should be a compulsory ‘subject’ in schools
‘Never in our days’ is a frequently uttered ‘observation’ by those
who have left an institution, a country or profession. It is something
that one hears whenever past pupils of a school gather to reminisce
about days gone by. They also talk about how things are in the old
school and spend an inordinate amount of time lamenting
If there was justification for all such lamentations, then it means
that all schools are necessarily in a permanent process of decay and are
facing imminent collapse. Indeed, if the horror stories had any basis in
reality, some schools must be commended for actually still existing.
Things are not what they were. All things, as the Buddha said, are
subject to the law of anicca or impermanence. They are born, they decay
and they perish. The reasonable way of viewing all this is to treat it
with equanimity, upekkha. However, this side of walking that
unparalleled and clearly fulfilling Noble Eight-Fold Path, we can I
suppose get some perspective on what we behold.
A young friend of mine, a young old boy of Royal College, wrote to me
recently. He was livid that the Principal of the school, an old Anandian
by the way, was growing pathola (snake gourd) in the quadrangle. The
quadrangle, as the name suggests is a piece of lawn of that shape
surrounded by the oldest buildings of the school. When I was a student,
we used to play French cricket and other games in that area.
Occasionally, the then Vice Principal, Christie Gunasekara (better
known as Katayai) would get errant schoolboys to weed the quadrangle or
clear it of scrap paper (there was no polythene then). There were no
flowers, no vegetables, just grass.
My young friend informs me that the Principal had wanted to turn the
entire quadrangle into a vegetable garden but that strong objections
from the old boys had led to a compromise of sorts. Only a section was
‘taken’ for pathola.
‘I don’t have objections to growing, but the quadrangle is a unique
place; no other school has one and it’s a creation of British
architecture,’ he added. I don’t know how true his claims are about
uniqueness and I certainly don’t thing there’s a lot to celebrate about
British architecture apart from the fact that buildings grow on you and
feed nostalgia, regardless of source of architectural inspiration.
I referred him to Tennyson’s famous poem on the death of King Arthur,
in particular the following lines: ‘The old order changeth, yielding
place to new and god fulfills himself in many ways; lest one good custom
should corrupt the world’ (if I remember right). If the character of a
school is overly dependent on its architecture, then it is sad, I think.
Also, there’s nothing wrong in change if there’s something positive that
is conferred upon the student population.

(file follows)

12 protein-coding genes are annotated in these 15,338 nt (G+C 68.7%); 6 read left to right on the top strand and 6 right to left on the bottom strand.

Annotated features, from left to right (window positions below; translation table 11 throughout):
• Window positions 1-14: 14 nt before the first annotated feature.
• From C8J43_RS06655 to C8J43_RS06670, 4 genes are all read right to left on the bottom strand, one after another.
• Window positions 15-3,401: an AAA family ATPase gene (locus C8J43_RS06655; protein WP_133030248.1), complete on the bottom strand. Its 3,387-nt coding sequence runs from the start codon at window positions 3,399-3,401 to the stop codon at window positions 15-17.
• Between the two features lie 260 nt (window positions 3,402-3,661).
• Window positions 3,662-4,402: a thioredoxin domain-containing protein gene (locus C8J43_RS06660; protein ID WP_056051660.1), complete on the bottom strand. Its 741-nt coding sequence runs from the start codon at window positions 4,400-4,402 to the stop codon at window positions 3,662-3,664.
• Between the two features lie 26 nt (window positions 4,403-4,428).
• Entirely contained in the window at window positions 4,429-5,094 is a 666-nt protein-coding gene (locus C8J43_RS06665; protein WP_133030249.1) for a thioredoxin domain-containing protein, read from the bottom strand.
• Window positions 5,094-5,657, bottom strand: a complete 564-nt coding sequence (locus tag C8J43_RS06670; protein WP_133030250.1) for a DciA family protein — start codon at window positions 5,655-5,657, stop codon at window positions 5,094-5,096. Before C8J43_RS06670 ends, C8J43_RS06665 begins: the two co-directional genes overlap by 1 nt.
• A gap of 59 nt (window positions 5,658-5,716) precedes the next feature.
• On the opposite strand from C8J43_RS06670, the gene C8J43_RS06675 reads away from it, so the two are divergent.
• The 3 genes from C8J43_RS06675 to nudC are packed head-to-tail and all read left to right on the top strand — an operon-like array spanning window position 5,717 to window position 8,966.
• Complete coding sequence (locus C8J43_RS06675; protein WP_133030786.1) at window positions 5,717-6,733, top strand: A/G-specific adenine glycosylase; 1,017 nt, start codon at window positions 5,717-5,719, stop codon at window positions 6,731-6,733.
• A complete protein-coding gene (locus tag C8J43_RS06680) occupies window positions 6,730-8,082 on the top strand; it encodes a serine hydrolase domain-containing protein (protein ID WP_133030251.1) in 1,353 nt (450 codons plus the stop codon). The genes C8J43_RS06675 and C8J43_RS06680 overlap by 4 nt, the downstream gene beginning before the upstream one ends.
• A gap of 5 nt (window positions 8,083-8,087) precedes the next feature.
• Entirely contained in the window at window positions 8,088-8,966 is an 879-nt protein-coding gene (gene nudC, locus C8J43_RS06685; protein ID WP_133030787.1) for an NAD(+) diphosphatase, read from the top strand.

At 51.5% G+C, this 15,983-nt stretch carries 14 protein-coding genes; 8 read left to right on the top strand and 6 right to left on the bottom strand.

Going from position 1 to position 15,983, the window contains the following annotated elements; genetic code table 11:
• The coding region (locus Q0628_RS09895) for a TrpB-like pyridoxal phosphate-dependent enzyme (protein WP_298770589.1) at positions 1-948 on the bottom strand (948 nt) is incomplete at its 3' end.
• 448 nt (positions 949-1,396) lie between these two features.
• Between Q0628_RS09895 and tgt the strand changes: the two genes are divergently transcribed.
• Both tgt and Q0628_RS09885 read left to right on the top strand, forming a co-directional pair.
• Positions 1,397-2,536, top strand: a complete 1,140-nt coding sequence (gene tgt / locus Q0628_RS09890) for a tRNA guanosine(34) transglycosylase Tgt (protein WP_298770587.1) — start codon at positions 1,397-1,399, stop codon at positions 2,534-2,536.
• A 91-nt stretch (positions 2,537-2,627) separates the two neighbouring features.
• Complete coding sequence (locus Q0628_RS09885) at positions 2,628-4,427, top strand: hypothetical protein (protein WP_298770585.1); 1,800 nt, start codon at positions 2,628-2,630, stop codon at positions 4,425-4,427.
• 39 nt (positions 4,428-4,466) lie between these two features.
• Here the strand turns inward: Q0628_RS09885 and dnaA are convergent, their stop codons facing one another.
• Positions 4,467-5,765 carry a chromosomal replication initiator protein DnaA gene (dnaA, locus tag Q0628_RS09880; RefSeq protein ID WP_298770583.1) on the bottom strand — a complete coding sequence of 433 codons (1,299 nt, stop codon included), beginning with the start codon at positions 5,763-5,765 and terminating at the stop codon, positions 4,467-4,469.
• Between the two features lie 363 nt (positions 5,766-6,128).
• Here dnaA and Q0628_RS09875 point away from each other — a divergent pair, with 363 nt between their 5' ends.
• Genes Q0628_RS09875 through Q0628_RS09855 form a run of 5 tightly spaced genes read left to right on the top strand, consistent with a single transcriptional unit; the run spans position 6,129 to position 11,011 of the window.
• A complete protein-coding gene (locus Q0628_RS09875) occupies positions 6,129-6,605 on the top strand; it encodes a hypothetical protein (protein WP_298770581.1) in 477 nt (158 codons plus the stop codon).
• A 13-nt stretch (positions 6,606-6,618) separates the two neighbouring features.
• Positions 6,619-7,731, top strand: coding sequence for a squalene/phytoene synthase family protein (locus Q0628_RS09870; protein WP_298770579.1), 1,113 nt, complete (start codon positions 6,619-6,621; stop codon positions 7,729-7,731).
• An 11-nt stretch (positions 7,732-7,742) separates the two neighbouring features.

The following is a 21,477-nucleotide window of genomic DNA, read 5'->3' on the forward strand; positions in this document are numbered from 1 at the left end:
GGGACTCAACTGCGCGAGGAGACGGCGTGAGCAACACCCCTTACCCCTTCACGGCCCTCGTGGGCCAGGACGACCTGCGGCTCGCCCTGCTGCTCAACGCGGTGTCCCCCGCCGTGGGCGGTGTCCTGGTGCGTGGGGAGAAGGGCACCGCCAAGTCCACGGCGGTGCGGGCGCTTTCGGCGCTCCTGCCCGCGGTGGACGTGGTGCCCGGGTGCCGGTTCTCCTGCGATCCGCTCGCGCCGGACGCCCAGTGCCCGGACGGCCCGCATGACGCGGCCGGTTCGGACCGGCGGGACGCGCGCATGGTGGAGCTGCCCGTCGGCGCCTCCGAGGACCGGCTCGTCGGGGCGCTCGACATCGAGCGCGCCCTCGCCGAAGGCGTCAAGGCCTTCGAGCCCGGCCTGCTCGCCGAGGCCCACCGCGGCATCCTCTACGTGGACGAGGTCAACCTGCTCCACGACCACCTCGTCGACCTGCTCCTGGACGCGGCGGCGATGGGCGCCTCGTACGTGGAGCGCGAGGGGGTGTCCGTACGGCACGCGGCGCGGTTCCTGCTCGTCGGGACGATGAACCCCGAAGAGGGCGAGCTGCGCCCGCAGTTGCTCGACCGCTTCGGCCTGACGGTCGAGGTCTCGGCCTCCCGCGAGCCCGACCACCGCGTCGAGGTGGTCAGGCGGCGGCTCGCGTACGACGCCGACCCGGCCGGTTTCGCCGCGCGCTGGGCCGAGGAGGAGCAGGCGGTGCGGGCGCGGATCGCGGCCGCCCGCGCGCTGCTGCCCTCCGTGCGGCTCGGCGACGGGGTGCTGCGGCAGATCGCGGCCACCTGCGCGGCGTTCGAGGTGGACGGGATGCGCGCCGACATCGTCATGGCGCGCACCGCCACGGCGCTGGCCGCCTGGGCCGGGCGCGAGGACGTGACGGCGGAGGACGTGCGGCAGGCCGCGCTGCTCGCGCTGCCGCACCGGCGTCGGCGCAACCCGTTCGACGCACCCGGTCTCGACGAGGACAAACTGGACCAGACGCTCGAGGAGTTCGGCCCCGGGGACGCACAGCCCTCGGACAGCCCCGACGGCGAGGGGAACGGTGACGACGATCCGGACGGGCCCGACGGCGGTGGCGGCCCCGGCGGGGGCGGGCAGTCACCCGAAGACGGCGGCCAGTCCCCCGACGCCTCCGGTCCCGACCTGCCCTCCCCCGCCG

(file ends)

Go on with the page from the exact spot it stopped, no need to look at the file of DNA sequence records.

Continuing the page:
I remembered an interview in one of the TV channels a few years ago,
where the Principal, Upali Gunasekera, spoke about his ‘agricultural
He said that initially there was a lot of objection from parents,
teachers, old boys and students but this had changed after some time.
Royal College, by the way, was adjudged one of the most innovative
schools in the entire world recently.
What’s wrong, I thought. It is good for children to have their hands
touch soil now and then, feel the Earth, learn some of its many lessons.
It is good that they understand what labour is because whatever career
they embrace later in life they will encounter labour and would
appreciate better the hardships associated.
I remember hating kataya for getting me to pick up scrap paper in the
quadrangle, but I learnt the virtues of keeping common spaces clean. It
is a matter of respecting one’s fellow creatures, is it not?
I was told recently about another ‘agricultural school’; Lindsay
Balika, Bambalapitiya. This school, close to the sea, has a unique
program. The children engage in a recycling project and deposit proceeds
in savings accounts, learning early in life the virtues of thrift and
By the time they leave school they will not be penniless and can help
parents prepare them for higher education. As important, they have
turned the entire school into a vegetable garden, I am told.
The Principal, with the support of the A/L Logic teacher, has
mobilized the students for this purpose. I was told that when one walks
into the school, it is like walking into a home garden in Bandarawela.
‘No flowers?’ I asked. ‘No’ I was told. I remembered something my
father said about 20 years ago. He frequently laments that he has been
denied gardening rights for 30 years. He wanted to turn the front part
of the garden into a vegetable plot. My mother objected. She kept it
pretty. I didn’t take sides, but I think that it would have been no less
pretty had there been vegetables instead or even a 50-50 compromise.
The lesson is not just about aesthetics, as I pointed out. Good to
work. Good to touch the Earth. Good to learn something about the laws of
nature. My little daughter doesn’t like leaving food on the table.
She tells me that her great grandfather had once said each grain of
rice contains 100 beads of sweat. If students at Royal College can learn
that, it’s an invaluable lesson and one that will shape how they will
see the world and engage with it wherever they go after leaving school.
As for pathola in the quadrangle, surely there are more important
things for people to worry about? Would a different vegetable make more
sense? How about gotukola and mukunuwenna and thampala instead of
croutons? Would someone object to that? Royal College is a big school.
Lots of space. I am sure the quadrangle can be spared if it means so
much to the objectors. On the other hand, I doubt if anyone can come up
with an argument so compelling as to stop this agricultural drive of the